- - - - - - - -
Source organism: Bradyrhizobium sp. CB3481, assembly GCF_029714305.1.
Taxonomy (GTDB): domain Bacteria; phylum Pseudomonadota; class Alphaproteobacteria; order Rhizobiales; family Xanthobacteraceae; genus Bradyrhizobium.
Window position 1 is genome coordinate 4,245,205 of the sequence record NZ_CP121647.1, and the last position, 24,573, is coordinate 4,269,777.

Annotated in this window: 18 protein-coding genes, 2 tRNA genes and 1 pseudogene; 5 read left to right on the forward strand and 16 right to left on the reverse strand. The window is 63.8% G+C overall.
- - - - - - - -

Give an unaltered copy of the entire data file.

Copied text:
Source organism: Bradyrhizobium sp. CB3481, assembly GCF_029714305.1.
Taxonomy (GTDB): domain Bacteria; phylum Pseudomonadota; class Alphaproteobacteria; order Rhizobiales; family Xanthobacteraceae; genus Bradyrhizobium.
Window position 1 is genome coordinate 4,245,205 of the sequence record NZ_CP121647.1, and the last position, 24,573, is coordinate 4,269,777.

Annotated in this window: 18 protein-coding genes, 2 tRNA genes and 1 pseudogene; 5 read left to right on the forward strand and 16 right to left on the reverse strand. The window is 63.8% G+C overall.